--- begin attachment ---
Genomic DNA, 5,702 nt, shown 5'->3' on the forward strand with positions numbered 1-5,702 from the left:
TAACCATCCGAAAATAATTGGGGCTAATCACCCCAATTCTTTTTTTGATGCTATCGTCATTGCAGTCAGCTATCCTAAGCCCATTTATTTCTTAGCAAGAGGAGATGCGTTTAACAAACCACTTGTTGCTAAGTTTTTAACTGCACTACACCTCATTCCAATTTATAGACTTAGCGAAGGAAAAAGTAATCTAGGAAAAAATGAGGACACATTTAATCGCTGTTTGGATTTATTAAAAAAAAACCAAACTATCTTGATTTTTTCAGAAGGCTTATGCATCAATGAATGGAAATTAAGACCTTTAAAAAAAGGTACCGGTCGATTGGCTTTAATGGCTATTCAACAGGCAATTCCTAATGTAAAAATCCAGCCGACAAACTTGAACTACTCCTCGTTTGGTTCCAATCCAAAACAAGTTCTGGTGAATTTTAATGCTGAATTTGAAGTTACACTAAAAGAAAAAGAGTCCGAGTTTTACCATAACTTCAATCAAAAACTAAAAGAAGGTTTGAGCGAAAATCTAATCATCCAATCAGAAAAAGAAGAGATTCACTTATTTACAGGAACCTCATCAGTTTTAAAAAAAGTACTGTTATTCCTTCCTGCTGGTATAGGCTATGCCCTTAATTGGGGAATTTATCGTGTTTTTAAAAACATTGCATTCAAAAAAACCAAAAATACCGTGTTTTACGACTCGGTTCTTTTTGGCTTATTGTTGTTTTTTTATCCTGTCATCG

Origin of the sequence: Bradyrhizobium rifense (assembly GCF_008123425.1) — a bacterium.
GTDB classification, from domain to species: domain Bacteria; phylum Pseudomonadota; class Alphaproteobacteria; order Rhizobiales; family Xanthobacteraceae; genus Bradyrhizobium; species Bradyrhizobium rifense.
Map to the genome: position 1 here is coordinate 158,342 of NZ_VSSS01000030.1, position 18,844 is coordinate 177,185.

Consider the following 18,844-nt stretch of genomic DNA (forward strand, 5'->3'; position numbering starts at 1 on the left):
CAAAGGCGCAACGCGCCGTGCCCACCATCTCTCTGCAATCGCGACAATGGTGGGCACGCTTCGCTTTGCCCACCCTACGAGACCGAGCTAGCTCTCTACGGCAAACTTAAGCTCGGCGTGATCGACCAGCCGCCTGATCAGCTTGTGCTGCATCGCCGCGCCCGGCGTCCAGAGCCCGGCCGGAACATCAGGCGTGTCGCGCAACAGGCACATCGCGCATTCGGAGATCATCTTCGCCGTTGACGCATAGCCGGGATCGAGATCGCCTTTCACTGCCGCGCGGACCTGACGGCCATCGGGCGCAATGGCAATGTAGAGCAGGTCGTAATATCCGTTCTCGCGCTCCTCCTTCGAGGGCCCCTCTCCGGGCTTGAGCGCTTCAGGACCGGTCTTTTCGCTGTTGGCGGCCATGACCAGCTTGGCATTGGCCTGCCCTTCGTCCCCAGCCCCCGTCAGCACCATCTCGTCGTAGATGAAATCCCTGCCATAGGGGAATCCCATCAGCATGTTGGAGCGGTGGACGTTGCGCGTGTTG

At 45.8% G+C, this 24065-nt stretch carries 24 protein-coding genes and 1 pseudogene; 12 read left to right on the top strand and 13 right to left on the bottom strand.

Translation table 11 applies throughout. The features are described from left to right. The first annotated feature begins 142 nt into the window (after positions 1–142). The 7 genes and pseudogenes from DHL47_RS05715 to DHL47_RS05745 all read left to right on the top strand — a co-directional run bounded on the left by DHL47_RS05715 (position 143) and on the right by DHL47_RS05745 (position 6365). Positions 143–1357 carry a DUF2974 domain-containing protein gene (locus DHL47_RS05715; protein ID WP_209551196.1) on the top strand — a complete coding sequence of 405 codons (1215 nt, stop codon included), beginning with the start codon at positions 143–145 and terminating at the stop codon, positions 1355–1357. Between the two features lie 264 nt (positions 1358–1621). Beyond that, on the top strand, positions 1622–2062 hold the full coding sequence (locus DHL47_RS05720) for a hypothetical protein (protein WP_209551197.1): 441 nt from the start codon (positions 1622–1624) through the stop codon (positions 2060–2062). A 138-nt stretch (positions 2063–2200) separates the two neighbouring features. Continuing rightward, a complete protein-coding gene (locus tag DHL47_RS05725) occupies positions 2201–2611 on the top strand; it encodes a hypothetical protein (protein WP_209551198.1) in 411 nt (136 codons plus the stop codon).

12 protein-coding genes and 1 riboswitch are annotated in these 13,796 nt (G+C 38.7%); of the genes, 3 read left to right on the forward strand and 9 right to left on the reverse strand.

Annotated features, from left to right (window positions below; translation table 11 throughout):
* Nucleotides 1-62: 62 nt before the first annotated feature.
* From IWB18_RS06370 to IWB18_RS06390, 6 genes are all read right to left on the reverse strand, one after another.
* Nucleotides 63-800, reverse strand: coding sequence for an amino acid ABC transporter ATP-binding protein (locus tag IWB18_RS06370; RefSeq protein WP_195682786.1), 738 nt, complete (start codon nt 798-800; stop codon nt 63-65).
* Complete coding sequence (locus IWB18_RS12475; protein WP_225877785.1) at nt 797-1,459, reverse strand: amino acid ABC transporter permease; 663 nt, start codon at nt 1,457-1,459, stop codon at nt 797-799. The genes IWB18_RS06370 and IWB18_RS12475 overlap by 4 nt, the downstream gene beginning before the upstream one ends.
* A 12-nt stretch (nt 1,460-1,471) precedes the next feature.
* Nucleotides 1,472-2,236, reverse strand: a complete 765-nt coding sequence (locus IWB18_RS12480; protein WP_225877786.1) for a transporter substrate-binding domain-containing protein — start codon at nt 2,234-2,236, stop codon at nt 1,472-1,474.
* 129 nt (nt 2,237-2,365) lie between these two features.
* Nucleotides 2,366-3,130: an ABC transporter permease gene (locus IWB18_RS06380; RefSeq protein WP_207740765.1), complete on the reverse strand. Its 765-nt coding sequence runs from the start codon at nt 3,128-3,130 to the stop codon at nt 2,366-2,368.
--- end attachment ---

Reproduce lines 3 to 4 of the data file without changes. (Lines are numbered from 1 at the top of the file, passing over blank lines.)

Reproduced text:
Origin of the sequence: Bradyrhizobium rifense (assembly GCF_008123425.1) — a bacterium.
GTDB classification, from domain to species: domain Bacteria; phylum Pseudomonadota; class Alphaproteobacteria; order Rhizobiales; family Xanthobacteraceae; genus Bradyrhizobium; species Bradyrhizobium rifense.